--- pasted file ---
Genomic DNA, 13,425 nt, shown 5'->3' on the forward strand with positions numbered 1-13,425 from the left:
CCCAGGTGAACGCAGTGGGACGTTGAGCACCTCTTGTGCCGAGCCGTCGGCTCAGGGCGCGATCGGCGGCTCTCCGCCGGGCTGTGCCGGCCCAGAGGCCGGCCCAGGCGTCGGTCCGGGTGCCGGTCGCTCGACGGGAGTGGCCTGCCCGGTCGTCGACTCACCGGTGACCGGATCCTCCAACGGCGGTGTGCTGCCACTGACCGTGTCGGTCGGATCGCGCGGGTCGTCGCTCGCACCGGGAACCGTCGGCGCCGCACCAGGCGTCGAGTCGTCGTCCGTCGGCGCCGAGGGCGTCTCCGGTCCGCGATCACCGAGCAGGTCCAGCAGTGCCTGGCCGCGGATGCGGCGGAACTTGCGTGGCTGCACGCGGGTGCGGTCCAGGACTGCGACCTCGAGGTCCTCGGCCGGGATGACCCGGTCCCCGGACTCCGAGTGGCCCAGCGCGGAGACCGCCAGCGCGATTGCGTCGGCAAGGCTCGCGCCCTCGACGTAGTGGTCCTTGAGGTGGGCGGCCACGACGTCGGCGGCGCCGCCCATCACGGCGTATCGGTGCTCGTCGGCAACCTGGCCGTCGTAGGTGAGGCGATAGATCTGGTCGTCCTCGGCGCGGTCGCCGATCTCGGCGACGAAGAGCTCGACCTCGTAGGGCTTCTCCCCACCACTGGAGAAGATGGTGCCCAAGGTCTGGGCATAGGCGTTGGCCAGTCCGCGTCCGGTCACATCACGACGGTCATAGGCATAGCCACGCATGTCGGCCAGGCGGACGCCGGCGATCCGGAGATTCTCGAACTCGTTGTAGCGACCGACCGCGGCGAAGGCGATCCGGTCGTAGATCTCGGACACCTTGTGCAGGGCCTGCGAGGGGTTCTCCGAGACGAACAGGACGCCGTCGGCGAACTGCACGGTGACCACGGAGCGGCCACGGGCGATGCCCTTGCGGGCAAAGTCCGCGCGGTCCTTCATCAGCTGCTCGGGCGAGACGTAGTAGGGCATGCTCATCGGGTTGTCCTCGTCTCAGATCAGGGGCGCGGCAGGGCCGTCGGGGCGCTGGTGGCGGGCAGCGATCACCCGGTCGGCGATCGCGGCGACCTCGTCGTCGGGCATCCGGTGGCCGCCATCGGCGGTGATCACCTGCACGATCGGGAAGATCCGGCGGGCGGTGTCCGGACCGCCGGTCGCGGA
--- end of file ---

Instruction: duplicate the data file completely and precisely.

Genomic DNA, 13,425 nt, shown 5'->3' on the forward strand with positions numbered 1-13,425 from the left:
CCCAGGTGAACGCAGTGGGACGTTGAGCACCTCTTGTGCCGAGCCGTCGGCTCAGGGCGCGATCGGCGGCTCTCCGCCGGGCTGTGCCGGCCCAGAGGCCGGCCCAGGCGTCGGTCCGGGTGCCGGTCGCTCGACGGGAGTGGCCTGCCCGGTCGTCGACTCACCGGTGACCGGATCCTCCAACGGCGGTGTGCTGCCACTGACCGTGTCGGTCGGATCGCGCGGGTCGTCGCTCGCACCGGGAACCGTCGGCGCCGCACCAGGCGTCGAGTCGTCGTCCGTCGGCGCCGAGGGCGTCTCCGGTCCGCGATCACCGAGCAGGTCCAGCAGTGCCTGGCCGCGGATGCGGCGGAACTTGCGTGGCTGCACGCGGGTGCGGTCCAGGACTGCGACCTCGAGGTCCTCGGCCGGGATGACCCGGTCCCCGGACTCCGAGTGGCCCAGCGCGGAGACCGCCAGCGCGATTGCGTCGGCAAGGCTCGCGCCCTCGACGTAGTGGTCCTTGAGGTGGGCGGCCACGACGTCGGCGGCGCCGCCCATCACGGCGTATCGGTGCTCGTCGGCAACCTGGCCGTCGTAGGTGAGGCGATAGATCTGGTCGTCCTCGGCGCGGTCGCCGATCTCGGCGACGAAGAGCTCGACCTCGTAGGGCTTCTCCCCACCACTGGAGAAGATGGTGCCCAAGGTCTGGGCATAGGCGTTGGCCAGTCCGCGTCCGGTCACATCACGACGGTCATAGGCATAGCCACGCATGTCGGCCAGGCGGACGCCGGCGATCCGGAGATTCTCGAACTCGTTGTAGCGACCGACCGCGGCGAAGGCGATCCGGTCGTAGATCTCGGACACCTTGTGCAGGGCCTGCGAGGGGTTCTCCGAGACGAACAGGACGCCGTCGGCGAACTGCACGGTGACCACGGAGCGGCCACGGGCGATGCCCTTGCGGGCAAAGTCCGCGCGGTCCTTCATCAGCTGCTCGGGCGAGACGTAGTAGGGCATGCTCATCGGGTTGTCCTCGTCTCAGATCAGGGGCGCGGCAGGGCCGTCGGGGCGCTGGTGGCGGGCAGCGATCACCCGGTCGGCGATCGCGGCGACCTCGTCGTCGGGCATCCGGTGGCCGCCATCGGCGGTGATCACCTGCACGATCGGGAAGATCCGGCGGGCGGTGTCCGGACCGCCGGTCGCGGA